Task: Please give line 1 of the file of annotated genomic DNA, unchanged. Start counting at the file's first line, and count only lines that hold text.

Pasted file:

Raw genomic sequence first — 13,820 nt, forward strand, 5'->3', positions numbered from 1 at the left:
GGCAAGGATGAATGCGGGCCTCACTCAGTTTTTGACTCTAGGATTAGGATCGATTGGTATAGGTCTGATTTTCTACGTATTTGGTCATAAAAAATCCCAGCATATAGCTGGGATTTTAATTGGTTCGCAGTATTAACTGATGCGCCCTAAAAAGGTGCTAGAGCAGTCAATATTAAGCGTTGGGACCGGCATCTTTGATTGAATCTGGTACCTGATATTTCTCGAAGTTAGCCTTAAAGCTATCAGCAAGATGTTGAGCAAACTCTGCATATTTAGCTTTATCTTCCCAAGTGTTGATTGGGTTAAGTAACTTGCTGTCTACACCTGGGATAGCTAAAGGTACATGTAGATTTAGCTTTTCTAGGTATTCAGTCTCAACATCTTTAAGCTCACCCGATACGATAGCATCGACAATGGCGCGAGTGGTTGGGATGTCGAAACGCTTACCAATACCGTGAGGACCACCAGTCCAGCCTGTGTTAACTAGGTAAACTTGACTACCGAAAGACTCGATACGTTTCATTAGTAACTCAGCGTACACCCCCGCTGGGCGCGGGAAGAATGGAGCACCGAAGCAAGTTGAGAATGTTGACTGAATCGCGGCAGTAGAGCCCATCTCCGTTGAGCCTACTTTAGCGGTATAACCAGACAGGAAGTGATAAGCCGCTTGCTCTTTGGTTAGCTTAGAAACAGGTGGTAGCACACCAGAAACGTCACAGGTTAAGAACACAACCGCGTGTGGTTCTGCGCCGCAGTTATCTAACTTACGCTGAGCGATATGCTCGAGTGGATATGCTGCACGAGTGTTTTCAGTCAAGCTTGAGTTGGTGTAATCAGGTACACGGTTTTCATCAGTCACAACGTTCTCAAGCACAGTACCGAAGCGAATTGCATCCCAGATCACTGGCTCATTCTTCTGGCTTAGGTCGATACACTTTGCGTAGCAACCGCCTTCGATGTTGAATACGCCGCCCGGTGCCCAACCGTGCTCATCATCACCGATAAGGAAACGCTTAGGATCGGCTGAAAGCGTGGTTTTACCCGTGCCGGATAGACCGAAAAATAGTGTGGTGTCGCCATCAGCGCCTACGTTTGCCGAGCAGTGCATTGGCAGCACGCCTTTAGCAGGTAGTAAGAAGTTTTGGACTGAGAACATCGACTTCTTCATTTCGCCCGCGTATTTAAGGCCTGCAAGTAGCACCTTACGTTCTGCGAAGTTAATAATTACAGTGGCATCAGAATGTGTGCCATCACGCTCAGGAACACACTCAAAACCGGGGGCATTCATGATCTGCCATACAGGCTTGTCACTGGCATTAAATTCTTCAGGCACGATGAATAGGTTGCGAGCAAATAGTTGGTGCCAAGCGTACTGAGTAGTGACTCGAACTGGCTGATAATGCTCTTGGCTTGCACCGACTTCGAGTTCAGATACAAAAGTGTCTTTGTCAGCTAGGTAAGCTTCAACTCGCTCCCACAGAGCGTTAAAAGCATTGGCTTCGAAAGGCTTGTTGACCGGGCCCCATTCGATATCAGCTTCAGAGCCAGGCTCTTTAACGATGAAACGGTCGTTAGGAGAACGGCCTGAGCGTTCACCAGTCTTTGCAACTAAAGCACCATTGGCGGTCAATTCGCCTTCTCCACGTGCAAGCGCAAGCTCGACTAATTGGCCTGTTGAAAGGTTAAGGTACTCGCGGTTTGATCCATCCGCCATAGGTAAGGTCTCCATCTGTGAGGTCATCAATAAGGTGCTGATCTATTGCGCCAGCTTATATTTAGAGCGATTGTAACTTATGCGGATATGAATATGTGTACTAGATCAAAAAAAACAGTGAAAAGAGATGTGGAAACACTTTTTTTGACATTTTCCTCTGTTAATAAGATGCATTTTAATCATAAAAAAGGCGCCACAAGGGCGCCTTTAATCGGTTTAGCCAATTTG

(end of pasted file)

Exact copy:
Raw genomic sequence first — 13,820 nt, forward strand, 5'->3', positions numbered from 1 at the left: